In 2010, New York City's Department of Health and Mental Hygiene (DOHMH) quietly cut the most important and effective tool we have to end the AIDS epidemic --namely, HIV testing.
After months of threatening that high student opt-out rates on high-stakes Common Core-aligned standardized tests would cause school districts to lose federal and state aid, the threats have evaporated.
In 2015 it moved from the political margins and emerged as a full-scale social movement committed to the idea that education should be about children, not testing. States have not yet abandoned Common Core and Race to the Top mandated high-stakes testing, but as the Opt-Out movement continues to grow and its pace of growth continues to accelerate, I believe they will.
The old paradigm of having a talk with our daughters -- which of course we should continue to do -- is not a solution to this epidemic. Not to overstate the obvious; but college women aren't doing the raping!
I am becoming increasingly concerned that New York's Mayor may be losing touch with the normally genial, coalition-building side of his persona. His behavior of late could cost the City in the future.
We applaud Gov. Cuomo for temporarily instituting a special prosecutor to investigate tragedies like Raynette Turner's death. But we find it necessary to highlight a glaring question: Is it reasonable to keep a visibly sick mother of eight in jail for two days because she allegedly stole food?
This will work out to a total of about 10 minutes for each candidate over the life of the show. Sounds more like an extended high school musical audition than any sort of serious effort to identify the policy proposals and positions, and test the temperament, of the persons now seeking the presidency on the GOP side.
This is a historic moment. It marks a huge shift in mainstream thinking about the economy. Workers have won a better life for themselves and their families. We've beat back CEO-backed trickle-down economics. But we won't stop fighting until all workers win higher wages as the movement grows stronger.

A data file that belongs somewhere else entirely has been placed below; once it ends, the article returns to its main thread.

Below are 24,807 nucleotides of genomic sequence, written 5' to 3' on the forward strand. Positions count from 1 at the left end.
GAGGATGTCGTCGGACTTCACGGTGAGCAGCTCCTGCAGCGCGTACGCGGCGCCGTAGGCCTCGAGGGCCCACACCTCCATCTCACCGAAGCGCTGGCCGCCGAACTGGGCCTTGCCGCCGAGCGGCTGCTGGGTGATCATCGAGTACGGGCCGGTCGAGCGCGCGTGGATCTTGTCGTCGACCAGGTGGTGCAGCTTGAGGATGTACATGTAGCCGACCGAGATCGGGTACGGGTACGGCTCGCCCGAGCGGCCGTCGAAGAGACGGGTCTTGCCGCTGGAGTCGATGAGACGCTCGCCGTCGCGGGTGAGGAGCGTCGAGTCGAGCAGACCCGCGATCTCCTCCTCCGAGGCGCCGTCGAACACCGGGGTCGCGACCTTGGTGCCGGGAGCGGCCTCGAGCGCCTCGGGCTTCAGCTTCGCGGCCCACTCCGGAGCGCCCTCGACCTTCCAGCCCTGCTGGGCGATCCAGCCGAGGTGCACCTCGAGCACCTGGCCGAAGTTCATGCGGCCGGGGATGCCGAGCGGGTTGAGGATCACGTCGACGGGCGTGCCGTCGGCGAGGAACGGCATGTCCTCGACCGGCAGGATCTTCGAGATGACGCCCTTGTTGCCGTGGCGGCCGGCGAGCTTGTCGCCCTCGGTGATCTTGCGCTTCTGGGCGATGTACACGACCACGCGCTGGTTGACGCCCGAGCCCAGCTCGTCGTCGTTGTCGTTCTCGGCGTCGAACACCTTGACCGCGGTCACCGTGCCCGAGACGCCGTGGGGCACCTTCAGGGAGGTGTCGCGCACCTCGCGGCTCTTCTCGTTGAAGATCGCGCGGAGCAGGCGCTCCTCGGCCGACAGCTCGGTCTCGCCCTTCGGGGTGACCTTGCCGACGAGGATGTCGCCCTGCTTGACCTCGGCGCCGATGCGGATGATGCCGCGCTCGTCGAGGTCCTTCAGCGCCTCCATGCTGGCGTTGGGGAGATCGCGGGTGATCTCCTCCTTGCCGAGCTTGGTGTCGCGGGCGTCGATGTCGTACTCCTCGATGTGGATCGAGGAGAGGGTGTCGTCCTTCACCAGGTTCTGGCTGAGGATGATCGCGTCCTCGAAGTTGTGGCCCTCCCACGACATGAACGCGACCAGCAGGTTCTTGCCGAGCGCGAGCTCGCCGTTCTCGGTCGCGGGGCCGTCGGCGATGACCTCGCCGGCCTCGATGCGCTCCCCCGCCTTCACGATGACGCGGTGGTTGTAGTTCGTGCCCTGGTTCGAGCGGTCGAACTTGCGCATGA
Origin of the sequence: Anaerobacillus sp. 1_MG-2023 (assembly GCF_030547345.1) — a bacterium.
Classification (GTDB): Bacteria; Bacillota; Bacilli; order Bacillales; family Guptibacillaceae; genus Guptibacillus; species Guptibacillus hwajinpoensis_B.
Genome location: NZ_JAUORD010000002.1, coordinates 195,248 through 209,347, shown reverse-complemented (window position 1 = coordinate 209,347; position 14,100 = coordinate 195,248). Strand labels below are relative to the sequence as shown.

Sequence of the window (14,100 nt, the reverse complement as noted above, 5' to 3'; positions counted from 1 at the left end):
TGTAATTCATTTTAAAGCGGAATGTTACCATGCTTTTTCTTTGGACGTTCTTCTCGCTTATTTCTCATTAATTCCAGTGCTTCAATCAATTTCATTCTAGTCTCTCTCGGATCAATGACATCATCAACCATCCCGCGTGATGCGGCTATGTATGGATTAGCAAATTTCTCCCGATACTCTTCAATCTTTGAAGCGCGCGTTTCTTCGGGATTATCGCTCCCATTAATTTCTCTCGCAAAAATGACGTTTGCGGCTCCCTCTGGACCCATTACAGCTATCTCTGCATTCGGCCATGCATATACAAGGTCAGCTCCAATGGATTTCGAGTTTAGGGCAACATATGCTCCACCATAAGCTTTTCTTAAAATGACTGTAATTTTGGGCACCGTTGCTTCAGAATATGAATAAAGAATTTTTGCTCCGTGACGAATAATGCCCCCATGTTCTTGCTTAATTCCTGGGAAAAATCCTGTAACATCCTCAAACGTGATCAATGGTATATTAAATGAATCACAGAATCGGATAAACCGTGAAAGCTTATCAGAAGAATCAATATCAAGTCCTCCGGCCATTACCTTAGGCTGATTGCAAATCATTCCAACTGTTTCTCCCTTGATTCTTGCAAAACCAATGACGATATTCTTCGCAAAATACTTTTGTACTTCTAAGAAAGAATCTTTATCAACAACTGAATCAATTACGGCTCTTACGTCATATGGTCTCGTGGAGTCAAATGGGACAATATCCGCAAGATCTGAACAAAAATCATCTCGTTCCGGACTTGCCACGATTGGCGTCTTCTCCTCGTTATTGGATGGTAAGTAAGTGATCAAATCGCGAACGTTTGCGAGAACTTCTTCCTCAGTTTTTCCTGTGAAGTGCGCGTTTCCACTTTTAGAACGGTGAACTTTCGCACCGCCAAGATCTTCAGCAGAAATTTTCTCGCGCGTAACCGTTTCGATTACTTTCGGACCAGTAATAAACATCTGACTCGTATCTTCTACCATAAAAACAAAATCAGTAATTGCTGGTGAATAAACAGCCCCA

Who knows if the improving figures from the past 12 months are the start of reversing these trends? Either way, we must keep pushing for increases to the minimum wage, and for the enactment of more policies
Andrew Cuomo is attempting a backdoor effort that tries to avoid the "wall of separation" by offering tax credits to individuals who make donations to religious schools for scholarships. Not only is his plan a threat to basic constitutional principles, by it is a threat to public education.
This has to be an imagined interview. There were no open meetings with candidates where they were required to lay out their views about educational issues to the public.
Democrats invented it. Republicans are adopting it. Win elections, the theory goes, by fiercely adopting the social issues dear to the base of your chosen party, while rejecting its economic orthodoxy.
For several decades, state and local governments have been showering private businesses with tax breaks and direct subsidies based on the theory that this practice fosters economic development and, therefore, job growth. But does it?
Exposés like the Times' series on nail salon workers, and the other investigative research that came before it, can help shift consciousness. But what's also required is a power shift. A true transformation will require a broad social movement with the power to bring government back on the side of working families.
The Green News Report is also available via... ...
In perhaps the strongest sign of how far their $15 movement has come, New York Gov. Andrew Cuomo announced a plan to raise pay for fast-food workers statewide, setting up a potentially historic victory that could ripple across the country